A 15-year-old Florida girl found herself hanging on to a tree for her life Friday afternoon as a large and aggressive alligator waited, hissing just feet below her, according to the Washington Post.
The girl, Jordan Broderick, clung to a tree branch nearly to the point of exhaustion until a sheriff’s deputy showed up and made quick work of the gator, saving the girl’s life.
Before the officer arrived, however, there was a half an hour of panic as Broderick’s family feared for her life and frantically communicated with 911 dispatch.
“Oh my god! My daughter is going to be f***ing dead!” Broderick’s mother is heard screaming on a recording of the call.
Broderick and her family visited Ocala National Forest in central Florida. Broderick was floating on a raft in a creek when a nine-foot alligator emerged out of the water and headed her way.
Fortunately, Broderick saw the alligator coming and climbed up a tree branch that was hanging over the water. The alligator came to the base of the tree, waiting for her to come down.
Meanwhile, her mother was on the phone with a dispatcher, pleading for help to be sent their way.
“My daughter is stuck in a fricking tree and there are gators surrounding her,” Broderick’s mother told the dispatcher. “We can’t get her out. She’s just 15.”
Finally, Lake County Sheriff’s Deputy Mitch Blackmon was the first to arrive on the scene. When he got there, he knew exactly what to do.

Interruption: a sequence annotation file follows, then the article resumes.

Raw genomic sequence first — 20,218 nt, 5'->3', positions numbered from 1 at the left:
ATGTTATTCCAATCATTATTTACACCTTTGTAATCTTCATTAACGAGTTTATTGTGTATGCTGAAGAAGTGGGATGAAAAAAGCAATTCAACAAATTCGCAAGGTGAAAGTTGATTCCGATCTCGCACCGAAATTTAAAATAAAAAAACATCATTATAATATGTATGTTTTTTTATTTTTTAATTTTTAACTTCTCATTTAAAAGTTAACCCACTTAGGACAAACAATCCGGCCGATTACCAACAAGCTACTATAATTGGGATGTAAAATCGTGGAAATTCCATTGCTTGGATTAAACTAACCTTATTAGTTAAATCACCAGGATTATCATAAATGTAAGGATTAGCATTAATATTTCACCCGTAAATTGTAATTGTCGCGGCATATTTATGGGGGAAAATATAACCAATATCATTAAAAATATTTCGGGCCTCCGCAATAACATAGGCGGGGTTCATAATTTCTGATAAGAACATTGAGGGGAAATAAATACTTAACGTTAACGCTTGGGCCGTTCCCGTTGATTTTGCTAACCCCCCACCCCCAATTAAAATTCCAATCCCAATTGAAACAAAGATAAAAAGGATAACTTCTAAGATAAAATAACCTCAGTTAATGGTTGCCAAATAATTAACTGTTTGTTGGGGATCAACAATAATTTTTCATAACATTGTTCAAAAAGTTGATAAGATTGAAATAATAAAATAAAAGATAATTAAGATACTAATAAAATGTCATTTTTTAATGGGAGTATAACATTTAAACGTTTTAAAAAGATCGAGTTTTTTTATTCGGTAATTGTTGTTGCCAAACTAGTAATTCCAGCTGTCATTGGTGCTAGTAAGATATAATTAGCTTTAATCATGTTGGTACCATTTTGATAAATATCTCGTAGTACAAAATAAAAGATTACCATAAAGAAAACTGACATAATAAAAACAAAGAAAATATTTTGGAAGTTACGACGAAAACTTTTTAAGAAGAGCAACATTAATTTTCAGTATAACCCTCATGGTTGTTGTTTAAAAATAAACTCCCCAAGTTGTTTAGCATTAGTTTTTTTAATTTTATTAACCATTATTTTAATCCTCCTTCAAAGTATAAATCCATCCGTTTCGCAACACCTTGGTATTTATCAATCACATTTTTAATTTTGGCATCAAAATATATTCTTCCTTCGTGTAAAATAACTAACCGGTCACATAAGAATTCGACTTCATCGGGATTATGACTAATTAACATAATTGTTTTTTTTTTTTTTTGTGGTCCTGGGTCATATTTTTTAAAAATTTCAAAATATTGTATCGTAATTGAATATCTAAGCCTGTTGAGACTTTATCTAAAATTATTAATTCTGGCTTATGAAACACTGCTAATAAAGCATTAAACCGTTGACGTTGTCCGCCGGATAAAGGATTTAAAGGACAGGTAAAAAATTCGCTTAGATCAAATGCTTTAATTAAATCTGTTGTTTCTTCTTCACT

“I fired one single .223 round from my Bushmaster AR-15, killing the alligator,” Blackmon wrote on the incident report.
The shot apparently killed the alligator immediately, as it sunk to the bottom of the creek without thrashing at all. Its body was recovered later that day with a bullet wound to the head.
Wrong place, wrong time?
Ron Magill, spokesman for Miami-Dade Zoological Park and Gardens, told the Post that it was the end of mating season, causing the animals to become extremely aggressive.
From the Post:
Female alligators are particularly territorial and protective of their young in the summer until about September, Magill said, when raccoons and vultures seek out the eggs.
And while alligators avoid humans, they will become violent when people encroach. In this case, Jordan was likely in the wrong place at the wrong time, Magill said.